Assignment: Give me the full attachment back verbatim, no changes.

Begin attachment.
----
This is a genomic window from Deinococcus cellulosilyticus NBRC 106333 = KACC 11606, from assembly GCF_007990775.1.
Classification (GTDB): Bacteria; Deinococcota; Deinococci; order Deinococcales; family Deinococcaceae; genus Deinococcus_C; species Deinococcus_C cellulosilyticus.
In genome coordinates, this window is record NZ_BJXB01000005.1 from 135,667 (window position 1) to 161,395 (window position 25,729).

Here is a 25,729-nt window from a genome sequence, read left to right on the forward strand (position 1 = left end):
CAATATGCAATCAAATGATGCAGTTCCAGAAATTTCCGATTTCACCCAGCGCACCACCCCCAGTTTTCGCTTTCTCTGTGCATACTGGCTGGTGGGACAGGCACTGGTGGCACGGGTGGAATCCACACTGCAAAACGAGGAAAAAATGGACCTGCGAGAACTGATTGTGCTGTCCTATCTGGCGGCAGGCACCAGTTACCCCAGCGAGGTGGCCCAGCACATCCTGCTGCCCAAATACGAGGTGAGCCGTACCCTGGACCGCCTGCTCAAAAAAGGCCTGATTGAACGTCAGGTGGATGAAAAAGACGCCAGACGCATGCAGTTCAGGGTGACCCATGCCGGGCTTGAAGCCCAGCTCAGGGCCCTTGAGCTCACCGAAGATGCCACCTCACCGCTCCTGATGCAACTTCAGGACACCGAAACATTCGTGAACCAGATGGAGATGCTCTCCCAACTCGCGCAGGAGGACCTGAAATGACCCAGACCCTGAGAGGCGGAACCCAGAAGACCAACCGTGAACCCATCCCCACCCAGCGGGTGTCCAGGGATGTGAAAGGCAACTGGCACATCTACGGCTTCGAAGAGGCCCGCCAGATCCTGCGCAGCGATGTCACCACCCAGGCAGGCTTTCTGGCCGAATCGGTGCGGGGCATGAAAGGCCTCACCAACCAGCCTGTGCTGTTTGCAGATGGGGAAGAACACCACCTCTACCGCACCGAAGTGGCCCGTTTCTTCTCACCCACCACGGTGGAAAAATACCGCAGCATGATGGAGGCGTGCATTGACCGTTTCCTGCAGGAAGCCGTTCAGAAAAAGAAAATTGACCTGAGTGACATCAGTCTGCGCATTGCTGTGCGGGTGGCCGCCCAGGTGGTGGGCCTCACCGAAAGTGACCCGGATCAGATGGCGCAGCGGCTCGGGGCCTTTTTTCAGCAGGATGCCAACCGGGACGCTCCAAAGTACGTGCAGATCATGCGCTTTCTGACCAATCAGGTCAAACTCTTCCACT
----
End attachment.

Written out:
This is a genomic window from Deinococcus cellulosilyticus NBRC 106333 = KACC 11606, from assembly GCF_007990775.1.
Classification (GTDB): Bacteria; Deinococcota; Deinococci; order Deinococcales; family Deinococcaceae; genus Deinococcus_C; species Deinococcus_C cellulosilyticus.
In genome coordinates, this window is record NZ_BJXB01000005.1 from 135,667 (window position 1) to 161,395 (window position 25,729).

Here is a 25,729-nt window from a genome sequence, read left to right on the forward strand (position 1 = left end):
CAATATGCAATCAAATGATGCAGTTCCAGAAATTTCCGATTTCACCCAGCGCACCACCCCCAGTTTTCGCTTTCTCTGTGCATACTGGCTGGTGGGACAGGCACTGGTGGCACGGGTGGAATCCACACTGCAAAACGAGGAAAAAATGGACCTGCGAGAACTGATTGTGCTGTCCTATCTGGCGGCAGGCACCAGTTACCCCAGCGAGGTGGCCCAGCACATCCTGCTGCCCAAATACGAGGTGAGCCGTACCCTGGACCGCCTGCTCAAAAAAGGCCTGATTGAACGTCAGGTGGATGAAAAAGACGCCAGACGCATGCAGTTCAGGGTGACCCATGCCGGGCTTGAAGCCCAGCTCAGGGCCCTTGAGCTCACCGAAGATGCCACCTCACCGCTCCTGATGCAACTTCAGGACACCGAAACATTCGTGAACCAGATGGAGATGCTCTCCCAACTCGCGCAGGAGGACCTGAAATGACCCAGACCCTGAGAGGCGGAACCCAGAAGACCAACCGTGAACCCATCCCCACCCAGCGGGTGTCCAGGGATGTGAAAGGCAACTGGCACATCTACGGCTTCGAAGAGGCCCGCCAGATCCTGCGCAGCGATGTCACCACCCAGGCAGGCTTTCTGGCCGAATCGGTGCGGGGCATGAAAGGCCTCACCAACCAGCCTGTGCTGTTTGCAGATGGGGAAGAACACCACCTCTACCGCACCGAAGTGGCCCGTTTCTTCTCACCCACCACGGTGGAAAAATACCGCAGCATGATGGAGGCGTGCATTGACCGTTTCCTGCAGGAAGCCGTTCAGAAAAAGAAAATTGACCTGAGTGACATCAGTCTGCGCATTGCTGTGCGGGTGGCCGCCCAGGTGGTGGGCCTCACCGAAAGTGACCCGGATCAGATGGCGCAGCGGCTCGGGGCCTTTTTTCAGCAGGATGCCAACCGGGACGCTCCAAAGTACGTGCAGATCATGCGCTTTCTGACCAATCAGGTCAAACTCTTCCACT